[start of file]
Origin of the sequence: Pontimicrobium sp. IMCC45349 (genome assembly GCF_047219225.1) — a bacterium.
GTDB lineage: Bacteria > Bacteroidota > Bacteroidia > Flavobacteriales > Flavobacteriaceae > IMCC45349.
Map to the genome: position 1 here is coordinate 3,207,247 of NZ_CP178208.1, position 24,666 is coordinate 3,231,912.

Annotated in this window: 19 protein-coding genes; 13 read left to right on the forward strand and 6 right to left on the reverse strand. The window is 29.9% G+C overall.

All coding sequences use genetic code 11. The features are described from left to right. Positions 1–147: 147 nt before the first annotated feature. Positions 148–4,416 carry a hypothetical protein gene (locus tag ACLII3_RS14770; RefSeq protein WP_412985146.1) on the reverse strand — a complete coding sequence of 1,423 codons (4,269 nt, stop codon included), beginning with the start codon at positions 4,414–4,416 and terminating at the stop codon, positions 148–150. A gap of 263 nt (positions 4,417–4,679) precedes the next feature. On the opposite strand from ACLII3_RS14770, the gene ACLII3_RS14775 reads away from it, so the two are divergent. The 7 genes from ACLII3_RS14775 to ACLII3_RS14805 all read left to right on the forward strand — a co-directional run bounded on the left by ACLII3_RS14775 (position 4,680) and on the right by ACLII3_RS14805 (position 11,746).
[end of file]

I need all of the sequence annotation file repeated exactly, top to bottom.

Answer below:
Origin of the sequence: Pontimicrobium sp. IMCC45349 (genome assembly GCF_047219225.1) — a bacterium.
GTDB lineage: Bacteria > Bacteroidota > Bacteroidia > Flavobacteriales > Flavobacteriaceae > IMCC45349.
Map to the genome: position 1 here is coordinate 3,207,247 of NZ_CP178208.1, position 24,666 is coordinate 3,231,912.

Annotated in this window: 19 protein-coding genes; 13 read left to right on the forward strand and 6 right to left on the reverse strand. The window is 29.9% G+C overall.

All coding sequences use genetic code 11. The features are described from left to right. Positions 1–147: 147 nt before the first annotated feature. Positions 148–4,416 carry a hypothetical protein gene (locus tag ACLII3_RS14770; RefSeq protein WP_412985146.1) on the reverse strand — a complete coding sequence of 1,423 codons (4,269 nt, stop codon included), beginning with the start codon at positions 4,414–4,416 and terminating at the stop codon, positions 148–150. A gap of 263 nt (positions 4,417–4,679) precedes the next feature. On the opposite strand from ACLII3_RS14770, the gene ACLII3_RS14775 reads away from it, so the two are divergent. The 7 genes from ACLII3_RS14775 to ACLII3_RS14805 all read left to right on the forward strand — a co-directional run bounded on the left by ACLII3_RS14775 (position 4,680) and on the right by ACLII3_RS14805 (position 11,746).